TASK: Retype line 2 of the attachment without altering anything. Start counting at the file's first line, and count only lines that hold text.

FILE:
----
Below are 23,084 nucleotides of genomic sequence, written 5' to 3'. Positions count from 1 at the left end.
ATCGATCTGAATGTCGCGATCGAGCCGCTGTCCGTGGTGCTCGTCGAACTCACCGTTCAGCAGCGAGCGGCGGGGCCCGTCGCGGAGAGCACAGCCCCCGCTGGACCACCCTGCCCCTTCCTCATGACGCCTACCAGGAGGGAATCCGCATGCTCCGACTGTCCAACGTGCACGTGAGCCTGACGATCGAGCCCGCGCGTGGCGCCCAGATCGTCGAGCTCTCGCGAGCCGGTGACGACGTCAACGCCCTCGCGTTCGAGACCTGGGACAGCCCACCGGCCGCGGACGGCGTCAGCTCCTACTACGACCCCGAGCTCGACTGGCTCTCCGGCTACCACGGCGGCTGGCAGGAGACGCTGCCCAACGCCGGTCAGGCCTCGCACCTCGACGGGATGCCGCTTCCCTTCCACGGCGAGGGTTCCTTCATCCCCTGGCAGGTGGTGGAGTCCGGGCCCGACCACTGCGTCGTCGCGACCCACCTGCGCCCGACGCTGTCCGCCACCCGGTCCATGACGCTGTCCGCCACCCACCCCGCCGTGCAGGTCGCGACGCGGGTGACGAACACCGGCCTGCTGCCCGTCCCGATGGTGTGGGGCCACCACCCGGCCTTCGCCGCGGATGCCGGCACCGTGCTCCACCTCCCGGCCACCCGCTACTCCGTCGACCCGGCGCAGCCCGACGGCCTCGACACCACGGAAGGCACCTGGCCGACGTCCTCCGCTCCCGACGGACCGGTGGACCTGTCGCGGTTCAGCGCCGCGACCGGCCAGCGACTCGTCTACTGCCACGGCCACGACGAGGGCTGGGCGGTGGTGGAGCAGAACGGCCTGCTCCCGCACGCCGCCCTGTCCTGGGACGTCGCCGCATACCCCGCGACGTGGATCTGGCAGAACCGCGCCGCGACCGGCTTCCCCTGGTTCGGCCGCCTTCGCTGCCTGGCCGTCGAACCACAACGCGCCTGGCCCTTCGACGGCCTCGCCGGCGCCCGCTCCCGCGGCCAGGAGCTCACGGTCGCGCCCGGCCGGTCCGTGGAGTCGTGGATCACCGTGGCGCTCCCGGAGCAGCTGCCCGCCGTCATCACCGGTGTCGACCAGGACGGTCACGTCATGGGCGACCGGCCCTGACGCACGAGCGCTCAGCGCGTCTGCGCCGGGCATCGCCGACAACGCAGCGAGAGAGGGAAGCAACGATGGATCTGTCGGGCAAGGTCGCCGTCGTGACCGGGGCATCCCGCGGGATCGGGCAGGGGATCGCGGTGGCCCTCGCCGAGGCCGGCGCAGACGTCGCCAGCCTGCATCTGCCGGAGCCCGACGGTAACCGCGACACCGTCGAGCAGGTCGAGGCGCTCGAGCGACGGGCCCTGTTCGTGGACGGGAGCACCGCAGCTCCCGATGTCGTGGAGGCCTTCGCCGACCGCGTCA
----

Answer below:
ATCGATCTGAATGTCGCGATCGAGCCGCTGTCCGTGGTGCTCGTCGAACTCACCGTTCAGCAGCGAGCGGCGGGGCCCGTCGCGGAGAGCACAGCCCCCGCTGGACCACCCTGCCCCTTCCTCATGACGCCTACCAGGAGGGAATCCGCATGCTCCGACTGTCCAACGTGCACGTGAGCCTGACGATCGAGCCCGCGCGTGGCGCCCAGATCGTCGAGCTCTCGCGAGCCGGTGACGACGTCAACGCCCTCGCGTTCGAGACCTGGGACAGCCCACCGGCCGCGGACGGCGTCAGCTCCTACTACGACCCCGAGCTCGACTGGCTCTCCGGCTACCACGGCGGCTGGCAGGAGACGCTGCCCAACGCCGGTCAGGCCTCGCACCTCGACGGGATGCCGCTTCCCTTCCACGGCGAGGGTTCCTTCATCCCCTGGCAGGTGGTGGAGTCCGGGCCCGACCACTGCGTCGTCGCGACCCACCTGCGCCCGACGCTGTCCGCCACCCGGTCCATGACGCTGTCCGCCACCCACCCCGCCGTGCAGGTCGCGACGCGGGTGACGAACACCGGCCTGCTGCCCGTCCCGATGGTGTGGGGCCACCACCCGGCCTTCGCCGCGGATGCCGGCACCGTGCTCCACCTCCCGGCCACCCGCTACTCCGTCGACCCGGCGCAGCCCGACGGCCTCGACACCACGGAAGGCACCTGGCCGACGTCCTCCGCTCCCGACGGACCGGTGGACCTGTCGCGGTTCAGCGCCGCGACCGGCCAGCGACTCGTCTACTGCCACGGCCACGACGAGGGCTGGGCGGTGGTGGAGCAGAACGGCCTGCTCCCGCACGCCGCCCTGTCCTGGGACGTCGCCGCATACCCCGCGACGTGGATCTGGCAGAACCGCGCCGCGACCGGCTTCCCCTGGTTCGGCCGCCTTCGCTGCCTGGCCGTCGAACCACAACGCGCCTGGCCCTTCGACGGCCTCGCCGGCGCCCGCTCCCGCGGCCAGGAGCTCACGGTCGCGCCCGGCCGGTCCGTGGAGTCGTGGATCACCGTGGCGCTCCCGGAGCAGCTGCCCGCCGTCATCACCGGTGTCGACCAGGACGGTCACGTCATGGGCGACCGGCCCTGACGCACGAGCGCTCAGCGCGTCTGCGCCGGGCATCGCCGACAACGCAGCGAGAGAGGGAAGCAACGATGGATCTGTCGGGCAAGGTCGCCGTCGTGACCGGGGCATCCCGCGGGATCGGGCAGGGGATCGCGGTGGCCCTCGCCGAGGCCGGCGCAGACGTCGCCAGCCTGCATCTGCCGGAGCCCGACGGTAACCGCGACACCGTCGAGCAGGTCGAGGCGCTCGAGCGACGGGCCCTGTTCGTGGACGGGAGCACCGCAGCTCCCGATGTCGTGGAGGCCTTCGCCGACCGCGTCA